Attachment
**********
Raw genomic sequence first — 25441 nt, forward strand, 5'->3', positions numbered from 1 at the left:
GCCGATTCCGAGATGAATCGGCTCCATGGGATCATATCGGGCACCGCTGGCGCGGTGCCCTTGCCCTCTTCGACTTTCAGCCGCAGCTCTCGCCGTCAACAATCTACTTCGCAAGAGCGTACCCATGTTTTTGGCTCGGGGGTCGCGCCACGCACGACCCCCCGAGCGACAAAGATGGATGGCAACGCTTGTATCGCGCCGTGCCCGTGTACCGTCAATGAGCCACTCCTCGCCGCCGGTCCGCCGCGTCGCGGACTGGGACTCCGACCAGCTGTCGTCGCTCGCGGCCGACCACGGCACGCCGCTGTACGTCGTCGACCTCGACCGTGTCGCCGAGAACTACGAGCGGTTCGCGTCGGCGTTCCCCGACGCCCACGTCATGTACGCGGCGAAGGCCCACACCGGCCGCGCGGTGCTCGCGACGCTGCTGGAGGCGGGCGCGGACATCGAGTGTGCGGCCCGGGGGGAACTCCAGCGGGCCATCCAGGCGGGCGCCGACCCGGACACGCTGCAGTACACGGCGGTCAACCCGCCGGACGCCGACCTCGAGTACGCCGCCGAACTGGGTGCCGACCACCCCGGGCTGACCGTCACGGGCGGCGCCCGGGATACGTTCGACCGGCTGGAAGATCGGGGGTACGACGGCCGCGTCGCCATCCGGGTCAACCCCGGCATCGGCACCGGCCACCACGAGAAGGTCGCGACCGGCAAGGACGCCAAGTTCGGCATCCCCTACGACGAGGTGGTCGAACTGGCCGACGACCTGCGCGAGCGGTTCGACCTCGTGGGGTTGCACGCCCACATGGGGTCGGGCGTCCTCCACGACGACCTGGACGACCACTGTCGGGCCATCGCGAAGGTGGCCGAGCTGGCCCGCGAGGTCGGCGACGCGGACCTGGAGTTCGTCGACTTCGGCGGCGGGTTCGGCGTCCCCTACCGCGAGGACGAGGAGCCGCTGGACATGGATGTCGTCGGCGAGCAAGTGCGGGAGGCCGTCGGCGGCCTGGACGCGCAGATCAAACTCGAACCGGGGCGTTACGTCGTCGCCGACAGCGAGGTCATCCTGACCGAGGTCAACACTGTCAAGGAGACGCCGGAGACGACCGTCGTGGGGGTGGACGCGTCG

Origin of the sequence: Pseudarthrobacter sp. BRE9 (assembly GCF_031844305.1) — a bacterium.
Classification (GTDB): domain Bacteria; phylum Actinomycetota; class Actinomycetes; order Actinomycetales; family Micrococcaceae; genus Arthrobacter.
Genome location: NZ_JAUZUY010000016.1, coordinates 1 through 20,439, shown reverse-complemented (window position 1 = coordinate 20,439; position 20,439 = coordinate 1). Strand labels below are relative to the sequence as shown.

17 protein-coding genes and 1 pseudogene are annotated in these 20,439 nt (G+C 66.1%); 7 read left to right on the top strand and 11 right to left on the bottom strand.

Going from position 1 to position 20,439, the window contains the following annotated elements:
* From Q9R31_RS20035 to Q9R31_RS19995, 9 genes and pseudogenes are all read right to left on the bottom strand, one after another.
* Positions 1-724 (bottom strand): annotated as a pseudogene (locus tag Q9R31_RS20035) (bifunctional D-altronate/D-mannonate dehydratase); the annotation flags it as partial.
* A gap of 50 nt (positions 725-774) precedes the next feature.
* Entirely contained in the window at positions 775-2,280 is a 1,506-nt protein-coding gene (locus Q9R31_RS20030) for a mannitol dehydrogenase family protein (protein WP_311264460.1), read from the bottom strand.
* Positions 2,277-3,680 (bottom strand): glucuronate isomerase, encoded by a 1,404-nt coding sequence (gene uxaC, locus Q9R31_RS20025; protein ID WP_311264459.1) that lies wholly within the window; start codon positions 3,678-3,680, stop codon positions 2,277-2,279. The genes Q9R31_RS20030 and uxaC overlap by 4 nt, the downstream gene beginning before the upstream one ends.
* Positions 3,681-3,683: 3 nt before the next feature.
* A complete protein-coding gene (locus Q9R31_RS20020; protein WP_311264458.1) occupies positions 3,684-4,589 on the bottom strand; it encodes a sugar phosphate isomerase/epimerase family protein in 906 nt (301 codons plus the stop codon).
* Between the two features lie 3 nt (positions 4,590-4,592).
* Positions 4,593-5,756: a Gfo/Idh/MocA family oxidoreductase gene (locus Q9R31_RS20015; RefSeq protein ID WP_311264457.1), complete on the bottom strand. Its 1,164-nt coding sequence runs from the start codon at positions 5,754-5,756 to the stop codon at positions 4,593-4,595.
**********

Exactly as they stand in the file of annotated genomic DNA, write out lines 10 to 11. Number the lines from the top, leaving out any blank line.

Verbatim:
* A gap of 50 nt (positions 725-774) precedes the next feature.
* Entirely contained in the window at positions 775-2,280 is a 1,506-nt protein-coding gene (locus Q9R31_RS20030) for a mannitol dehydrogenase family protein (protein WP_311264460.1), read from the bottom strand.